Probably the most valuable lesson REMIND ME has taught me, is that creating an object as a one-off is nothing compared to the process involved in bringing it to market. I have learned that I am really interested in small-batch production, where I can have more control over fine materials and quality, which is often sacrificed in mass production. As a graduate student in Design Studies, finding the time to dedicate to solo-production is challenging. As an alternative, we are searching for local artisans and manufacturers that could produce REMIND ME in a way that is more aligned with our design ethos. One benefit to winning is that awards like the A&W New Talent offer a valuable platform to get in touch with producers and other designers. I’m excited to see how this project will develop.
What did you learn from attending the Furniture Fair in Milan this year? How have you been able to apply that to your work, either in your theoretical studies at Parsons or in your design?
The furniture fair in Milan is such a bounteous showcase of many of the best thinkers and makers in contemporary design. It is such a great place to network and a tremendous resource for theoretical research and inspiration. It is always so inspiring to speak with other designers, see their work, and watch as patterns emerge within common themes. It is important to me to be able to apply my theoretical knowledge to existing projects. I enjoy reading about concepts and seeing them realized.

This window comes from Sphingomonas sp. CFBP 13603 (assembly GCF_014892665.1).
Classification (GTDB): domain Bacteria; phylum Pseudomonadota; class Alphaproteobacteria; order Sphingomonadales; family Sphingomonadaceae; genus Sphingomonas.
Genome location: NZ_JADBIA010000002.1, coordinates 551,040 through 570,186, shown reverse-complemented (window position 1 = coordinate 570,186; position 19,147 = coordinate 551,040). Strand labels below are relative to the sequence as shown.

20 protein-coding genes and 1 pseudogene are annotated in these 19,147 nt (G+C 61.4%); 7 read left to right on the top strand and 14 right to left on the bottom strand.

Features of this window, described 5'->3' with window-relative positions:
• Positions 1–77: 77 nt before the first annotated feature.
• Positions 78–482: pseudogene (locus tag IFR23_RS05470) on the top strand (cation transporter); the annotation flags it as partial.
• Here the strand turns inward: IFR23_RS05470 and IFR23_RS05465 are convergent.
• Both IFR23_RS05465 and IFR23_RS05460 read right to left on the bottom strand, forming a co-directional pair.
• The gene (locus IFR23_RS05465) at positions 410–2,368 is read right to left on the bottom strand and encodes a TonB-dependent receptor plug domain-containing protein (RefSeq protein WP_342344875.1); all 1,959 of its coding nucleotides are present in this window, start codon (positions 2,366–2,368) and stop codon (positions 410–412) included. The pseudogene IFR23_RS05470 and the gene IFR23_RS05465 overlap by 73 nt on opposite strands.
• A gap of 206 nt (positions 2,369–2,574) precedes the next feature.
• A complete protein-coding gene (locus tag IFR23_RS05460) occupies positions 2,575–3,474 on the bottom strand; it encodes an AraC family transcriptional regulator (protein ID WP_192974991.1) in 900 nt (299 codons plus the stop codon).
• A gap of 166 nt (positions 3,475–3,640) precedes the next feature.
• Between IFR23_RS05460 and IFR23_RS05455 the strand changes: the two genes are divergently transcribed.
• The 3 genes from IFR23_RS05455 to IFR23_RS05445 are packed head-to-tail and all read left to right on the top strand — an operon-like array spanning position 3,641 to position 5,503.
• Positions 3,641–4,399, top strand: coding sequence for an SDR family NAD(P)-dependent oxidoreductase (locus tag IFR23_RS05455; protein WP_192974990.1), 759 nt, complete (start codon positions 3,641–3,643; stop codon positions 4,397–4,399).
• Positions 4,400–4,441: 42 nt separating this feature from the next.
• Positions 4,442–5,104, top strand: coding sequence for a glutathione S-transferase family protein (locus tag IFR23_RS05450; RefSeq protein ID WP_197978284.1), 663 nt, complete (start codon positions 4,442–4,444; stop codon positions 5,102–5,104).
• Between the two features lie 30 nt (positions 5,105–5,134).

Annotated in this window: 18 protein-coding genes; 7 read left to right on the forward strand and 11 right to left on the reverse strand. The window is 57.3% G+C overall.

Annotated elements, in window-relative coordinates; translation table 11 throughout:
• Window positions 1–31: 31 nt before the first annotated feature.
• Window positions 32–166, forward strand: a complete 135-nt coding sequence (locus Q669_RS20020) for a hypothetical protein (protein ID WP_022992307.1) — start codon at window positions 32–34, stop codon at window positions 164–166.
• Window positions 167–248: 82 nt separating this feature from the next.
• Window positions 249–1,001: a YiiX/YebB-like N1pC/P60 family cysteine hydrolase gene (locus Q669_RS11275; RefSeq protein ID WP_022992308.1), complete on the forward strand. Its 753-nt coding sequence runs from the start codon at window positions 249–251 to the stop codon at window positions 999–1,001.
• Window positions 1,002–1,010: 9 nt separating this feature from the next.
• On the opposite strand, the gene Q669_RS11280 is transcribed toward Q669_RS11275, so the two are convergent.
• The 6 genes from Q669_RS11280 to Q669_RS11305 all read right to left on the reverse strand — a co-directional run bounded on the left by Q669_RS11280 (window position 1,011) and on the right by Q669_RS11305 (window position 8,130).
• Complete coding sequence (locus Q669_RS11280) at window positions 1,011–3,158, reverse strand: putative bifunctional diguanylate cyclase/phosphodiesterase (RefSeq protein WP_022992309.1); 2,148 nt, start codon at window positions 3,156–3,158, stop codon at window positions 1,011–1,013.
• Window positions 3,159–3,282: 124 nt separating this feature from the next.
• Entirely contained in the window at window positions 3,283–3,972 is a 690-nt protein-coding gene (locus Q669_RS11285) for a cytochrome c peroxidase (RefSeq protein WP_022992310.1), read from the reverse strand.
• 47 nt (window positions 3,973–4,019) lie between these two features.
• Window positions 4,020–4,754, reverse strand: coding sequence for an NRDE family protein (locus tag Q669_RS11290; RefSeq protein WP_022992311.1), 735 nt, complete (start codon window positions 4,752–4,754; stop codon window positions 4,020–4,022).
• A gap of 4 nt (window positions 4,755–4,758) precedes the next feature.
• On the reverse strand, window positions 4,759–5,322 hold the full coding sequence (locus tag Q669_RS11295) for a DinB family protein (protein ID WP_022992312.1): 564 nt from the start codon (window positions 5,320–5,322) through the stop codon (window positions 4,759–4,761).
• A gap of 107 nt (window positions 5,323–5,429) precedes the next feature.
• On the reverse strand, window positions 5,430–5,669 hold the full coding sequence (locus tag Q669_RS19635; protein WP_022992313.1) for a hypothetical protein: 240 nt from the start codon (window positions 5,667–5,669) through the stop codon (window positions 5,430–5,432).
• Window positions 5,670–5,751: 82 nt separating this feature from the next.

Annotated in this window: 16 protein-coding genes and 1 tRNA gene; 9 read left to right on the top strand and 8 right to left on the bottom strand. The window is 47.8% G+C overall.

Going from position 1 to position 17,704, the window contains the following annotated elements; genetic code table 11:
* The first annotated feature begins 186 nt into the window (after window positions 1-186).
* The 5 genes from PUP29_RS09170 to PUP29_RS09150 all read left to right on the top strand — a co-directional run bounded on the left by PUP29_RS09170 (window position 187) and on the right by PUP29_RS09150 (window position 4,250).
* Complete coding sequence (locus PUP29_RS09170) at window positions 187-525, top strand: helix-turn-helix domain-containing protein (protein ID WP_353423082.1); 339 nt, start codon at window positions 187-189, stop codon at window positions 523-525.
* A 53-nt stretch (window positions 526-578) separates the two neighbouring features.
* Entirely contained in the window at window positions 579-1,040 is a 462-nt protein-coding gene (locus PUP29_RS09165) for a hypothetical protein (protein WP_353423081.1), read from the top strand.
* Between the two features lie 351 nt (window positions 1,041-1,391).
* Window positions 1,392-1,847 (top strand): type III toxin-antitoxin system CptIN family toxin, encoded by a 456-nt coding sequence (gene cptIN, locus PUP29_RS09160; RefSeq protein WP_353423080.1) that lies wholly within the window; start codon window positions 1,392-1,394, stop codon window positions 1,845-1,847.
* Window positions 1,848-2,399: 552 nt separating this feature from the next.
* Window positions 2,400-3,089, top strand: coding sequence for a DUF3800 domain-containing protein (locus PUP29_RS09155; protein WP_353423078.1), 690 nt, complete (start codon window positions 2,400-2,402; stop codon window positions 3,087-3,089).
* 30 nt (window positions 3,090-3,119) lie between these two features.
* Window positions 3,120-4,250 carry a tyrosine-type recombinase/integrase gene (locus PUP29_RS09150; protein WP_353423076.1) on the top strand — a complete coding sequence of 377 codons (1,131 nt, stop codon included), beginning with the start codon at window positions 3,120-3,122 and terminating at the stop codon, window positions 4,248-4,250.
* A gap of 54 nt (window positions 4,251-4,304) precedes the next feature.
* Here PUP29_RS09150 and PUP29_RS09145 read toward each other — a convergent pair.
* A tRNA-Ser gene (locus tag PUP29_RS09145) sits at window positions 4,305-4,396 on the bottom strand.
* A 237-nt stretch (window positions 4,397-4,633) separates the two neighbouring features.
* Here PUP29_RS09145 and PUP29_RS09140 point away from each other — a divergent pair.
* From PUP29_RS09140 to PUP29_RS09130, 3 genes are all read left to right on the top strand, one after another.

Why did you choose to attend the MA Design Studies program after you finished your undergraduate studies in product design?
I have long been interested in how ideas arise and how they evolve into manifestos and movements. Design influences every aspect of our lives, and I knew early on that design and scholarship work in tandem. As an undergraduate, most of my decision making was intuitive. The reference to theory and implementation of sociology, ethnography and social research was something I longed for but was missing from the foundational curriculum. The process involved in researching, writing and describing one’s work is, unfortunately, not part a foundational education. I am convinced that it is incredibly important and valuable for a designer to be able to craft a narrative about their work and intelligently speak to the context and process involved, which was the driving force behind my choice to be a part of MA Design Studies.